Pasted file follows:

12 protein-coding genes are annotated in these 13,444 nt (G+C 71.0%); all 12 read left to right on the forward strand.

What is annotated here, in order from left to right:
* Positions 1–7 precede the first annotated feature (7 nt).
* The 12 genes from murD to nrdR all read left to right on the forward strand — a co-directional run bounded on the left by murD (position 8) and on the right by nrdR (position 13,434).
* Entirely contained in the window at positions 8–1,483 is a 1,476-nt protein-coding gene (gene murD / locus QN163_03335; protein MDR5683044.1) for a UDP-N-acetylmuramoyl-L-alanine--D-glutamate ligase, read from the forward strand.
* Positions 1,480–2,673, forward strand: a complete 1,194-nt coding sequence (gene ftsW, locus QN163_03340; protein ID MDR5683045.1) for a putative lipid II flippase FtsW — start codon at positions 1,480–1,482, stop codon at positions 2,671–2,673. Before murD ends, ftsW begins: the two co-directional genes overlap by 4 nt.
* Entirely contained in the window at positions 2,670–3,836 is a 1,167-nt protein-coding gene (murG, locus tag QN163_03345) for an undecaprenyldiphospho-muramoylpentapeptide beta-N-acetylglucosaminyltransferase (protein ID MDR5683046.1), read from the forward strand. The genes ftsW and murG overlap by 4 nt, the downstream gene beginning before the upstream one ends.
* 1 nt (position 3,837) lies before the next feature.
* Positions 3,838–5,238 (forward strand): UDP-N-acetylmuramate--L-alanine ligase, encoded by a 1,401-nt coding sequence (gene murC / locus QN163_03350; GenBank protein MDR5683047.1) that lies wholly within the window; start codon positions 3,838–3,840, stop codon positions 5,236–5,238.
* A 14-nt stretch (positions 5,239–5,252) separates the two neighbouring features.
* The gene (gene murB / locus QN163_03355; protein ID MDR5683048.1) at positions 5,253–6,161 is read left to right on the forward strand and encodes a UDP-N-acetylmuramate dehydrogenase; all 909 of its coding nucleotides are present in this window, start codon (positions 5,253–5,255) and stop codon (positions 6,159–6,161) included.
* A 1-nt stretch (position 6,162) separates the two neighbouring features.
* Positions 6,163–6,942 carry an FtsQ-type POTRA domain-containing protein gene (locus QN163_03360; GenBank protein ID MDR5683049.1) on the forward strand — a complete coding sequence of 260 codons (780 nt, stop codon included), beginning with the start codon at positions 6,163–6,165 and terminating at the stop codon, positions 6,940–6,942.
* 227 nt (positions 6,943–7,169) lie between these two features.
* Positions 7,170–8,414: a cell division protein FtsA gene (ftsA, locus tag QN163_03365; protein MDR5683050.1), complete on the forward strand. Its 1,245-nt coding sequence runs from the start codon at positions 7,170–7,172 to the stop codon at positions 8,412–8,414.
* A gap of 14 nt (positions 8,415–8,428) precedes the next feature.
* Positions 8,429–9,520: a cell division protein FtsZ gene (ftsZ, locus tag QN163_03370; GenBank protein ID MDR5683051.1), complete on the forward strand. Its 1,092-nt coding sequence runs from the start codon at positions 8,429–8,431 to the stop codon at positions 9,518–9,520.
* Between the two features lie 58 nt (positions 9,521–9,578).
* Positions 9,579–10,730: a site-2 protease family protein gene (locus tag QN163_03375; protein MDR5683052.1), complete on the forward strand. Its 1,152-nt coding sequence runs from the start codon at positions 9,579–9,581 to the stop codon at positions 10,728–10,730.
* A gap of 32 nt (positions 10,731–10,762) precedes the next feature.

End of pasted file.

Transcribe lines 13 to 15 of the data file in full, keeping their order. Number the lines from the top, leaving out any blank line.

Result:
* Positions 6,163–6,942 carry an FtsQ-type POTRA domain-containing protein gene (locus QN163_03360; GenBank protein ID MDR5683049.1) on the forward strand — a complete coding sequence of 260 codons (780 nt, stop codon included), beginning with the start codon at positions 6,163–6,165 and terminating at the stop codon, positions 6,940–6,942.
* 227 nt (positions 6,943–7,169) lie between these two features.
* Positions 7,170–8,414: a cell division protein FtsA gene (ftsA, locus tag QN163_03365; protein MDR5683050.1), complete on the forward strand. Its 1,245-nt coding sequence runs from the start codon at positions 7,170–7,172 to the stop codon at positions 8,412–8,414.